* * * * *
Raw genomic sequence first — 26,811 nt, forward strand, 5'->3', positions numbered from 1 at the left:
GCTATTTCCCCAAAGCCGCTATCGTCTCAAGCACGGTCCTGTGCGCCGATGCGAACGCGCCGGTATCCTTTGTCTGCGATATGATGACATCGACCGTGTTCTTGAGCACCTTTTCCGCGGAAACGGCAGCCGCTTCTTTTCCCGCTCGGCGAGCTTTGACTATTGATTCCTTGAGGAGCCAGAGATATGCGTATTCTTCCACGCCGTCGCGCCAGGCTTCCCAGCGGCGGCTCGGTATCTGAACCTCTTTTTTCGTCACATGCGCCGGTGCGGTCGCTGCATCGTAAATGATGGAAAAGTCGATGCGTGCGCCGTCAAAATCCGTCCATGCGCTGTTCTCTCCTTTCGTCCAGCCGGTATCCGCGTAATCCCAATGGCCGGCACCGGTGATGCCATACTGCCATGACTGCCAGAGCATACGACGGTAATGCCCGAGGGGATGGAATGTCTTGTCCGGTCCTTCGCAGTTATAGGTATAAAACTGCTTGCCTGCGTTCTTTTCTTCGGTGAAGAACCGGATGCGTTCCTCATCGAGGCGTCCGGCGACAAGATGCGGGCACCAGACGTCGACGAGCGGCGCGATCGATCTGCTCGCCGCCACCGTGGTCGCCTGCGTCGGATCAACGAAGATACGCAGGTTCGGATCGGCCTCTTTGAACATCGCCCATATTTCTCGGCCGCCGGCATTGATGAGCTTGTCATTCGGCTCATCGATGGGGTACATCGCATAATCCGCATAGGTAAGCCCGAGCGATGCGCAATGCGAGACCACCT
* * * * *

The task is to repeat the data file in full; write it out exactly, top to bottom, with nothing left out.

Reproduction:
Raw genomic sequence first — 26,811 nt, forward strand, 5'->3', positions numbered from 1 at the left:
GCTATTTCCCCAAAGCCGCTATCGTCTCAAGCACGGTCCTGTGCGCCGATGCGAACGCGCCGGTATCCTTTGTCTGCGATATGATGACATCGACCGTGTTCTTGAGCACCTTTTCCGCGGAAACGGCAGCCGCTTCTTTTCCCGCTCGGCGAGCTTTGACTATTGATTCCTTGAGGAGCCAGAGATATGCGTATTCTTCCACGCCGTCGCGCCAGGCTTCCCAGCGGCGGCTCGGTATCTGAACCTCTTTTTTCGTCACATGCGCCGGTGCGGTCGCTGCATCGTAAATGATGGAAAAGTCGATGCGTGCGCCGTCAAAATCCGTCCATGCGCTGTTCTCTCCTTTCGTCCAGCCGGTATCCGCGTAATCCCAATGGCCGGCACCGGTGATGCCATACTGCCATGACTGCCAGAGCATACGACGGTAATGCCCGAGGGGATGGAATGTCTTGTCCGGTCCTTCGCAGTTATAGGTATAAAACTGCTTGCCTGCGTTCTTTTCTTCGGTGAAGAACCGGATGCGTTCCTCATCGAGGCGTCCGGCGACAAGATGCGGGCACCAGACGTCGACGAGCGGCGCGATCGATCTGCTCGCCGCCACCGTGGTCGCCTGCGTCGGATCAACGAAGATACGCAGGTTCGGATCGGCCTCTTTGAACATCGCCCATATTTCTCGGCCGCCGGCATTGATGAGCTTGTCATTCGGCTCATCGATGGGGTACATCGCATAATCCGCATAGGTAAGCCCGAGCGATGCGCAATGCGAGACCACCT